Currencies and Global Financial Crisis

Some countries, in order to prevent themselves from the crisis, try to use the power of globalization, and in order to improve their economic performances, they focus on increasing the standard of living in their countries. Such examples we have from Ireland and Iceland.

In the case of Ireland, it joining the EU in 1973 with Great Britain would make the country more attractive for the investors, and in the case of Iceland, it adopted the European legal framework and became a member of the European Economic Area in 1994 to increase the country’s economic performance through becoming closed to the other countries economically, also knowns as the spillover Principe.

The thing that happened in the case of Ireland was that it took advantage of the tax incentives to attract foreign investments, which directly affected the economic environment in the country and made Ireland one of the most attractive economic hubs.

What happened in the case of Iceland was that it was really affected by the aggressive investment strategies. It became more like a huge hedge fund, that was by the help of low taxes, light regulation, and minimal oversight from the government. As a result in both countries, at the beginning of the 2000s, we see that the asset prices started to grow dramatically. Stock or real estate prices went massively up, and the one that gained profits through it was the state coffers.

Read:- How to Detect and Fix a Tax Fraud

Collapsing in a global financial crisis

As a result of the above examples, both their economies were facing excessive capital inflows and credit expansion.  Due to the fact that they both have different currency arrangements, they have different mechanisms of capital inflows and outflows. In the case of Ireland, because of being a member of the European Union, it was enjoying the low-interest rates and higher house prices made further borrowing possible.

Read:- Struggling With High Taxes? This Is How You Can Ease Your Financial Situation

In the case of Iceland, we see that the country used high interest rates to keep its own domestic credit but it enlarged the speculative inflows, which made the currency appreciated more, while investors evaded the high-interest rates by borrowing in foreign currencies, that finally resulted in the sudden stop, collapsed exchange rate and other more. According to the website, similar cases are taught very closely by the forex brokerage companies and try to analyze them, which helps them to more or less determine the future, upcoming trends, and what kind of impacts they might have on the economy and decision-making process of their clients.

Similar Macroeconomic Tendency

Even though the cases of Iceland and Ireland are remarkably similar, it is vivid that they had different currency arrangements. After reviewing several economic indicators and charts, it is visible that when the unemployment rate falls, investment and growth take off, even though the unemployment rate in Ireland is higher.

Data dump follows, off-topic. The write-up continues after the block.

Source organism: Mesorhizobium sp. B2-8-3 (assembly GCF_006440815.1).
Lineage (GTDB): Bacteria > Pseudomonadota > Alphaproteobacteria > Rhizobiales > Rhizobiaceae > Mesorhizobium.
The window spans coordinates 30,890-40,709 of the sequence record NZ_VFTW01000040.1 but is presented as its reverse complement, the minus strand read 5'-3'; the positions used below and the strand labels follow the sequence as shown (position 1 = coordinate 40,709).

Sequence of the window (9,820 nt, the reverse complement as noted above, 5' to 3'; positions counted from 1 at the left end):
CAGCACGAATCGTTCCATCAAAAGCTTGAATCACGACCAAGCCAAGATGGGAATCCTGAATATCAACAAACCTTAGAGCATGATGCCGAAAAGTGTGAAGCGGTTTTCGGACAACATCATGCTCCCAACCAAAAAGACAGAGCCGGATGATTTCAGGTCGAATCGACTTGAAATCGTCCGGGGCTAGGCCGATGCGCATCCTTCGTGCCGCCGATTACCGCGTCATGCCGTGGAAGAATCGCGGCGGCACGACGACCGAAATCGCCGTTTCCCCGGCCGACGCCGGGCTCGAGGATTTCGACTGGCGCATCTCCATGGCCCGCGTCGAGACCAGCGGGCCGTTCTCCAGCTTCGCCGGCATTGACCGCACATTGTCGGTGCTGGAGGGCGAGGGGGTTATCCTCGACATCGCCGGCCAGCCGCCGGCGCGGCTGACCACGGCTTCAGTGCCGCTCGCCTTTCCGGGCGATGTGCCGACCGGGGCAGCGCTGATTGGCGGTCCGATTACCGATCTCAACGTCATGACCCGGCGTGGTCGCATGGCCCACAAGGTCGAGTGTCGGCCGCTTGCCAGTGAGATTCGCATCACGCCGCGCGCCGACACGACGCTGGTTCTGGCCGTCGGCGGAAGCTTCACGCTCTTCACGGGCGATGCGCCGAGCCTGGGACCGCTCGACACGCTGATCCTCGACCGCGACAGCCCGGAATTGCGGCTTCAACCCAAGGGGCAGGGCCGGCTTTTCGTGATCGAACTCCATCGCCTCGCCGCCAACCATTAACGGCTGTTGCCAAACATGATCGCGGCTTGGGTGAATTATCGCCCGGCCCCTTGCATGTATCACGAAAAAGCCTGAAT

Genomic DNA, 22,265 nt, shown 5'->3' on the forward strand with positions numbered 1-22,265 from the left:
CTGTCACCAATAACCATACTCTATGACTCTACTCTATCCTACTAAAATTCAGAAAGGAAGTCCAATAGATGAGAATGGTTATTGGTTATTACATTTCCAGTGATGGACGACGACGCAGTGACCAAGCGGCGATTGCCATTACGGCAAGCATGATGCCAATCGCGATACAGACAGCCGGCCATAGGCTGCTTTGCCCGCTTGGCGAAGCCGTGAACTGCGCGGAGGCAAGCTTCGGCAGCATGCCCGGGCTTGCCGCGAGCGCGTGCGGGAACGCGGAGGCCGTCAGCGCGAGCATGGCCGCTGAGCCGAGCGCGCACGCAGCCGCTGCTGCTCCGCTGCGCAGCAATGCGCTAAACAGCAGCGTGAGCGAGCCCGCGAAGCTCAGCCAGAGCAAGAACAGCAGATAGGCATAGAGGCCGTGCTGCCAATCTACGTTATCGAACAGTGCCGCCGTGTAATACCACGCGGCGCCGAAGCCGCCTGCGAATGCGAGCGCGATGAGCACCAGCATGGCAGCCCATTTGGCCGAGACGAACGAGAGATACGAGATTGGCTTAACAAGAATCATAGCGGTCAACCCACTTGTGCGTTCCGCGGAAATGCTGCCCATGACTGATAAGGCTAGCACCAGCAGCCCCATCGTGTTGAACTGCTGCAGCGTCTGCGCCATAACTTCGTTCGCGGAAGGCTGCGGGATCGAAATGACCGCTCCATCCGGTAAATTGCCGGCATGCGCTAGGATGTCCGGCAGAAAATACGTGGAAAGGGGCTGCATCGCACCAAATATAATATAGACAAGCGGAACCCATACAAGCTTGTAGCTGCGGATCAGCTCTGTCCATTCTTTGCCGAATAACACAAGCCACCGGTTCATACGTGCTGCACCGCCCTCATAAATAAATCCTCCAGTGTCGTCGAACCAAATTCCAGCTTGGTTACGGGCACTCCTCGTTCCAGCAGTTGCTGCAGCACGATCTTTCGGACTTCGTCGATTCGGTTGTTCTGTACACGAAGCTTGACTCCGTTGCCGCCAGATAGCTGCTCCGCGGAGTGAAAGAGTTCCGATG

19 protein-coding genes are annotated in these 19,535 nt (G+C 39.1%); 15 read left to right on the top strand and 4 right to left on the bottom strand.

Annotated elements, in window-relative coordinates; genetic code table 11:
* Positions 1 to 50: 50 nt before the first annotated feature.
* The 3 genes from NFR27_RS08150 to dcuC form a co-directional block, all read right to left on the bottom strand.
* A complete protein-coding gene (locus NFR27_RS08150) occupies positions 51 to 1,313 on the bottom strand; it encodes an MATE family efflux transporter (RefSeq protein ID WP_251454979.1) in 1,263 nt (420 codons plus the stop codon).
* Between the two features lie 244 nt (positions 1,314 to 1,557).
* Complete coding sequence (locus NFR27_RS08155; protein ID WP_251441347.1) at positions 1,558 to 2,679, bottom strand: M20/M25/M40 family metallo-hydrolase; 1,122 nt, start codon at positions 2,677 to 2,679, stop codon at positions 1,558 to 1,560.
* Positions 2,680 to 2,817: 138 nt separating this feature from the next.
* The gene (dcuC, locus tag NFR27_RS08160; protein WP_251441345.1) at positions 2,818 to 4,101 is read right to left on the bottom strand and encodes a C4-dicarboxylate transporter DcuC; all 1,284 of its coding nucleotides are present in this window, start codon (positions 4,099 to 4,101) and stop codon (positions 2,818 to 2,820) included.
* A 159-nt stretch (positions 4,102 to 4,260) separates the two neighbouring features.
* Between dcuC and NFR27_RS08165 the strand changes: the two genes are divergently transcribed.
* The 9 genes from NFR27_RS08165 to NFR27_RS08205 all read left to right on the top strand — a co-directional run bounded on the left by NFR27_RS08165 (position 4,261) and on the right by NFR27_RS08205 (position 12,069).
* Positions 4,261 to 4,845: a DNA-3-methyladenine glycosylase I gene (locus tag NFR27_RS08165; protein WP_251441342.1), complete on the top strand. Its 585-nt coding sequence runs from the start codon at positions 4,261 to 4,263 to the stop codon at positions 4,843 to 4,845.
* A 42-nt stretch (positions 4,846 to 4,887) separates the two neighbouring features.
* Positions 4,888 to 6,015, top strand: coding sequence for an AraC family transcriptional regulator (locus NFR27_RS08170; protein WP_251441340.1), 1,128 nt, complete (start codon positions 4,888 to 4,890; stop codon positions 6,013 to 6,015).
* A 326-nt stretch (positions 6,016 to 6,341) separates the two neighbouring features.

In the case of Iceland, they had a decreased wages, which also caused the unemployment rate to increase.

The importance of currency regime

Many experts believe that the fact that saved Ireland from the global financial crisis in 2008 was its membership in the Eurozone.  In save, we mean that it was left with the option for enough liquidity while in the case of Iceland, the banking system left the country without the proper service, and sovereign credit ratings badly affected the losses of the foreign creditors.

Not only the banking system collapsed in Iceland, but the whole non-financial businesses went bankrupt because their debts were dominating in the country. Even though we say that Ireland was the one that better survived the economic crisis, the cost of the crisis in the case of Iceland was 44% of GDP, versus 41 % in the case of Ireland.

The main reason for that is that due to the failure of the banking system in Iceland and the bankruptcy of the non-financial sector, there was the opportunity created for the pervasive debt restructuring to become possible.

Unconventional measures

As part of the IMF program, debt relief was undertaken in both countries and the foreign creditors appeared to be behind the capital controls. The capital controls had an impact such as transferring resources out of the country from the failed banks to households and the government.

The government also imposed legislation to make the tax requirements 31 % on the estate that allowed the creditors to walk away with the amount that was left in the failed banks.

These stories show very important and obvious lessons. Those two countries entered into global finance with an open economy. This policy with the low taxes and fewer regulations works very well in terms of a small market economy for the short run but can cos losses in the longer perspective.

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